"Pacific Ocean Blue"
1001 Albums You Must Hear Before You Die
Dennis Wilson is known for a number of things, including being the drummer of the Beach Boys, being the first Beach Boy to die (he drowned after an alcoholic binge), and perhaps most notably, he’s remembered for being the man who housed the Manson family for an extended period of time (he later moved to a new home to get away from the increasingly bizarre Manson). Lost in the mix is that Dennis produced the most successful solo album of any of the Beach Boys, including the band’s creative head, Brian Wilson.
“Pacific Ocean Blue” succeeds because Dennis borrows Brian’s best attributes (the desire to incorporate as many styles as possible) without Brian’s weakest point (overwhelming obsession). Gospel, funk, jazz and regular old pop inhabit separate tracks on Dennis’ album. At the same time, he sounds less prickly about production than Brian demanded for Beach Boys’ recordings.
Opener “River Song” incorporates background vocals by the Double Rock Baptist Choir to add a gospel feeling to the track. Dennis said that the song was about an experience in the Sierras and his overall distaste for city life in Los Angeles.
That same distaste for urban dwelling is the basis for another of the album’s better tracks, “Pacific Ocean Blues,” which laments that “no wonder the ocean is blue.” The song is undeniably funky thanks to its thick bass line and piano style. It also incorporates elements of the Beach Boys’ style, mainly via background vocalists adding interjections like “water, water water.” “Rainbows” also emulates the vocal style of his former band.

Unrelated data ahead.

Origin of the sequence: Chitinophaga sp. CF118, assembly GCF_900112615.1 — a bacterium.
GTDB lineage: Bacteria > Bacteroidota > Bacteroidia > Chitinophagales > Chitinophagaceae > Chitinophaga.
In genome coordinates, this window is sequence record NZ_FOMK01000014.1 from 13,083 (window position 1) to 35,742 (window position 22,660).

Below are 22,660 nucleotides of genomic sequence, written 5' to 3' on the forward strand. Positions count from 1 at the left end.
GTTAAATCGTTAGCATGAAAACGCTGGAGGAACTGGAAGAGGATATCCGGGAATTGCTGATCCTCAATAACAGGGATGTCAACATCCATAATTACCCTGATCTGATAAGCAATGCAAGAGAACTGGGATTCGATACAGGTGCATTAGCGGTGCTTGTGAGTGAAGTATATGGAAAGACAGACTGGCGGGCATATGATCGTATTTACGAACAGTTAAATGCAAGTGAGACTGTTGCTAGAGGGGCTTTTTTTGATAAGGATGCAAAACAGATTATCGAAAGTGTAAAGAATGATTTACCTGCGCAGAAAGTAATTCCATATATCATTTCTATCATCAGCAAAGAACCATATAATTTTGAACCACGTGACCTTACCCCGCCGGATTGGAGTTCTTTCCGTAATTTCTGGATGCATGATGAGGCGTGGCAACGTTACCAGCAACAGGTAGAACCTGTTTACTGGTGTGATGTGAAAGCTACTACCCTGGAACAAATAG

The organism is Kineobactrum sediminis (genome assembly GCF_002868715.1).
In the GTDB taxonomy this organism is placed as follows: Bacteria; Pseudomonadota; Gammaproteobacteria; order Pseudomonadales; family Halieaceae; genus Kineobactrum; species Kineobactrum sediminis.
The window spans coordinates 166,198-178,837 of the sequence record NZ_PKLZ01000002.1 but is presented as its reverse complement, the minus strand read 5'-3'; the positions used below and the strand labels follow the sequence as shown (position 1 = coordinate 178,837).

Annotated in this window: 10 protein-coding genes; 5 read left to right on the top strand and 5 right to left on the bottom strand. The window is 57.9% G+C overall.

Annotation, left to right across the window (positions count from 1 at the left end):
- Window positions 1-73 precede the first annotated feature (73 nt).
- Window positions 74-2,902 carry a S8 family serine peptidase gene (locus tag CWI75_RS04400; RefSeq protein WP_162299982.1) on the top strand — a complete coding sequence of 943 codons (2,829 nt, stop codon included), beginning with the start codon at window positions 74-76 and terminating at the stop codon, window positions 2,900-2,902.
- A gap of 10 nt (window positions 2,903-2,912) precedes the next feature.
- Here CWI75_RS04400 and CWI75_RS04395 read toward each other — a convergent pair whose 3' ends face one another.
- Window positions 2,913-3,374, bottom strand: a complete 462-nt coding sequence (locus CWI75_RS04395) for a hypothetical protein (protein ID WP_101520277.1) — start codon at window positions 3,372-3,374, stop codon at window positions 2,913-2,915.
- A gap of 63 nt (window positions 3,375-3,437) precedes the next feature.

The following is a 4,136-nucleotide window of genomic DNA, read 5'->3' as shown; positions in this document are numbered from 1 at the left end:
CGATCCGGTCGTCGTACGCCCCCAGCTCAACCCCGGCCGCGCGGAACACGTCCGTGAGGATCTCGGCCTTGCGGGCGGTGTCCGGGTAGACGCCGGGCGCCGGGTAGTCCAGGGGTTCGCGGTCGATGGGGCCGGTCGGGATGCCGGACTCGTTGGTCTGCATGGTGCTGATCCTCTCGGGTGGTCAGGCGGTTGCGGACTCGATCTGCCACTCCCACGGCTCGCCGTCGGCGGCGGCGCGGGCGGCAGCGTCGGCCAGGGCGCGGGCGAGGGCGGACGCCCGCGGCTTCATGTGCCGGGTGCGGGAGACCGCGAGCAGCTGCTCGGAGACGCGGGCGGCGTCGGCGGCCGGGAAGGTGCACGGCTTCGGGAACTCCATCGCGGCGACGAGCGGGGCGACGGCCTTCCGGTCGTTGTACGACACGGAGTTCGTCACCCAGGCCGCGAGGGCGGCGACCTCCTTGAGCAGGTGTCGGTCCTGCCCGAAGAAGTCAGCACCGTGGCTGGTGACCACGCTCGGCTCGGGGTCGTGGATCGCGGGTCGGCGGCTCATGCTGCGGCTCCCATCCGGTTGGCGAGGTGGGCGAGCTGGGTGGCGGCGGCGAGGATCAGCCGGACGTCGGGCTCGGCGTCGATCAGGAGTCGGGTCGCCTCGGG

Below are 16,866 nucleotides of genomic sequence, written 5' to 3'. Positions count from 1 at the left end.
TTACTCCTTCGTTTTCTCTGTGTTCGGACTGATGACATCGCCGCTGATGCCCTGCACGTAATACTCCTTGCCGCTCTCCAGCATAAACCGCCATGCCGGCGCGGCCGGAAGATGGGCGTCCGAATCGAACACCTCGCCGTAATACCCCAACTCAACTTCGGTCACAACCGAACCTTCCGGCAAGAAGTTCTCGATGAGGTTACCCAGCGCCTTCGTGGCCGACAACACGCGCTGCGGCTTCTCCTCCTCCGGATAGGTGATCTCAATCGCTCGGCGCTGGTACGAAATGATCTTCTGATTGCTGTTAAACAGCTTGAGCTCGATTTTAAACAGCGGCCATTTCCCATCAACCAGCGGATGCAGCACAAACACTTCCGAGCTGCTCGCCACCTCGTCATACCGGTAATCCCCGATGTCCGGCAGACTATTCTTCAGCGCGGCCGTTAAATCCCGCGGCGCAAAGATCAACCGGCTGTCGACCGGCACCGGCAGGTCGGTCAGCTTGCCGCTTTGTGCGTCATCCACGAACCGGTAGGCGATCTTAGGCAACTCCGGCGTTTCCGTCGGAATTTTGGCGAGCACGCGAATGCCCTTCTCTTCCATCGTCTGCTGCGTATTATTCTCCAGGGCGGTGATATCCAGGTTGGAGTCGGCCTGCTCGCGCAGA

The irony of this album is that Dennis was the only member of the Beach Boys that did not sing on a regular basis, and yet he handles all lead vocals this time. It would be easy to argue based on this recording that it was because his voice was not as sugar-sweet as the other members. But remember that Dennis was struggling with heroin-based health issues that also affected his voice.
Those addiction-issues would end his career early. After getting a slew of good reviews for “Pacific Ocean Blue,” he began recording a second solo album, which was to be titled “Bambu.” But his death in 1983 would bring an unfortunate reality to the last track on his debut album, “End of the Show.”
INTERESTING FACT: Part of Dennis’ fascination with Manson was the latter’s apparent songwriting ability. He introduced Manson to producer Terry Melcher. Melcher expressed interest in making a documentary on the Manson family, but later reneged. This angered Manson, who sought out Melcher at his home. Melcher had moved out however. The house was then being leased by director Roman Polanski and his wife, Sharon Tate. The rest is history.